Characterization and Mechanical Properties of Nanostructured Copper Obtained by Powder Metallurgy

  1. Prof. Dr. Michael Zehetbauer3 and
  2. Prof. Ruslan Z. Valiev4
  1. C. Langlois1,
  2. M.J. Hÿtch1,
  3. P. Langlois2,
  4. S. Lartigue1 and
  5. Y. Champion1

Published Online: 28 JAN 2005

DOI: 10.1002/3527602461.ch10b

Nanomaterials by Severe Plastic Deformation

Nanomaterials by Severe Plastic Deformation

How to Cite

Langlois, C., Hÿtch, M.J., Langlois, P., Lartigue, S. and Champion, Y. (2004) Characterization and Mechanical Properties of Nanostructured Copper Obtained by Powder Metallurgy, in Nanomaterials by Severe Plastic Deformation (eds M. Zehetbauer and R. Z. Valiev), Wiley-VCH Verlag GmbH & Co. KGaA, Weinheim, FRG. doi: 10.1002/3527602461.ch10b

Editor Information

  1. 3

    Institut für Materialphysik, Universität Wien, Boltzmanngasse 5, 1090 Wien, Austria

  2. 4

    Institute of Physics of Advanced Materials, Ufa State Aviation Technical University, 12 K. Marks Str., Ufa, 450 000, Russia

Author Information

  1. 1

    Centre d'Etudes de Chimie Métallurgique CECM-CNRS, Vitry-sur-Seine, France

  2. 2

    Laboratoire d'Ingénierie des Matériaux et des Hautes Pressions LIMHP-CNRS, Villetaneuse, France

Publication History

  1. Published Online: 28 JAN 2005
  2. Published Print: 25 FEB 2004

ISBN Information

Print ISBN: 9783527306596

Online ISBN: 9783527602469

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Keywords:

  • powder metallurgy;
  • nanostructured materials;
  • mechanical properties;
  • nanocrystalline copper;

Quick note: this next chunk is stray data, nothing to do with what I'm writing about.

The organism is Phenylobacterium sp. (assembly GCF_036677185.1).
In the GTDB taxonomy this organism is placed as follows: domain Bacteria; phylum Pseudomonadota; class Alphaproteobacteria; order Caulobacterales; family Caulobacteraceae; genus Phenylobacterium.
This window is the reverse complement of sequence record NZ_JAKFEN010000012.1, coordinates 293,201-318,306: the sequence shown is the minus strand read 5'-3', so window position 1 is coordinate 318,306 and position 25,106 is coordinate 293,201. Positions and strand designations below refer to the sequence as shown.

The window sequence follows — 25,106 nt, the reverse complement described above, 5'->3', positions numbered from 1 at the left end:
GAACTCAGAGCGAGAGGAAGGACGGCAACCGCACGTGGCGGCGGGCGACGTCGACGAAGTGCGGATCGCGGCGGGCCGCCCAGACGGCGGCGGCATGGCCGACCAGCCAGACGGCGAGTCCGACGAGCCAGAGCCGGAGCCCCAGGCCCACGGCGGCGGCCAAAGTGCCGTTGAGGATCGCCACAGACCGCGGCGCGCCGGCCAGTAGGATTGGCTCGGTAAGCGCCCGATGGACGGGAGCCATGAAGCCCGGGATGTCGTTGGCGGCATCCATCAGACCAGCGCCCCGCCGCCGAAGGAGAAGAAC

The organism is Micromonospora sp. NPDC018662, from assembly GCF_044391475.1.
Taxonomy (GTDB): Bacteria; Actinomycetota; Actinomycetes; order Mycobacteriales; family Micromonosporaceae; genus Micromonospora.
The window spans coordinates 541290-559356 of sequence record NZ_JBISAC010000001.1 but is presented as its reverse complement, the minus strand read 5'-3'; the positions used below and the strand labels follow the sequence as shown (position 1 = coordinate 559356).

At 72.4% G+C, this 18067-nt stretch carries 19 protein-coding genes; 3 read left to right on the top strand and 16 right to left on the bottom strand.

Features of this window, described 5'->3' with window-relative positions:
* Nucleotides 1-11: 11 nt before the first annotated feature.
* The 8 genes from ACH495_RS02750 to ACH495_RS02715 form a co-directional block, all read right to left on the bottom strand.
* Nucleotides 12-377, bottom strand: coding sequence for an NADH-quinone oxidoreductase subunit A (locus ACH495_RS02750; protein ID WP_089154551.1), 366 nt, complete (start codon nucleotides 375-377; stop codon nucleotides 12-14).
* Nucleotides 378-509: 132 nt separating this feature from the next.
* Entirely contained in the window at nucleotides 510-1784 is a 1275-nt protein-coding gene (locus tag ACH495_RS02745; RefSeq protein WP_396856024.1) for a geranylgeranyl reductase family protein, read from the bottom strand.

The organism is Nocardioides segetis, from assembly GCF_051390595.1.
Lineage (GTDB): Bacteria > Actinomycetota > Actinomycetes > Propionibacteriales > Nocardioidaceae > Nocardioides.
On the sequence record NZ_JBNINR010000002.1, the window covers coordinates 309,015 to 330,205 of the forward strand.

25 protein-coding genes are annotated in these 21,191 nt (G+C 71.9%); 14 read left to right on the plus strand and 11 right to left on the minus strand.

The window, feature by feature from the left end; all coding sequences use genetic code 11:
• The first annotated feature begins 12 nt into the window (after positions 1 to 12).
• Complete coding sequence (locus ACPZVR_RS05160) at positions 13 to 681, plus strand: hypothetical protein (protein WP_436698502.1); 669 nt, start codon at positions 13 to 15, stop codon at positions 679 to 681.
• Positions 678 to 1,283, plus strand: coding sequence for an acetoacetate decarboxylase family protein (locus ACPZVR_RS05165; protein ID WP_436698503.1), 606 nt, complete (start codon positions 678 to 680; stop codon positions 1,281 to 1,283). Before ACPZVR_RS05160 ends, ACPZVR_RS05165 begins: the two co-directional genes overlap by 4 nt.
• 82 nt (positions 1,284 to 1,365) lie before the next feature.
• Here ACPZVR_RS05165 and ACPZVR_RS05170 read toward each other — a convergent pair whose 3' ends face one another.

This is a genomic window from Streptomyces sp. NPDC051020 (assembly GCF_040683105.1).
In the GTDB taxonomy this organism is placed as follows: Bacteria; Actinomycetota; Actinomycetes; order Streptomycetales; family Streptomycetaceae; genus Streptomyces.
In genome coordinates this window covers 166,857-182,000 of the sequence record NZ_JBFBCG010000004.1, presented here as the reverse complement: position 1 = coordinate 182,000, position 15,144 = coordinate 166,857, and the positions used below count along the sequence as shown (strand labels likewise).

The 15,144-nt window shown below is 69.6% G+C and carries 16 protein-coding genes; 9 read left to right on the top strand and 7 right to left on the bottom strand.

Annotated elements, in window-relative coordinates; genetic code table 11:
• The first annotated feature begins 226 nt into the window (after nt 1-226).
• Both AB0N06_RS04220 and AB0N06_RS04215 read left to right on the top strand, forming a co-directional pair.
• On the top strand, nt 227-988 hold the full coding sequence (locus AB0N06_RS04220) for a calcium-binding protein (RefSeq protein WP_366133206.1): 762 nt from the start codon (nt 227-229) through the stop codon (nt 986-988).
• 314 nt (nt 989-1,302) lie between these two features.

• cold isostatic compaction;
  • sintering;
  • differential room temperature extrusion;
  • nanocrystalline powders

Summary

Nanostructured materials are of considerable interest from a fundamental viewpoint but also due to their high potential for applications in new technologies. For metals, progress in both strength and ductility are opening new perspectives for specific applications. However, the properties of these materials are strongly related to their microstructure and hence on the synthesis route chosen for fabrication. The wide variety of results obtained for the mechanical properties of nanomaterials is typical of this problem [1]. Hence, a careful characterization of the material is necessary to understand the behaviour and to identify the structural parameters controlling the properties. This paper presents the microstructure obtained for each processing step of bulk nanocrystalline copper after cold isostatic compaction, sintering and differential room temperature extrusion of nanocrystalline powders.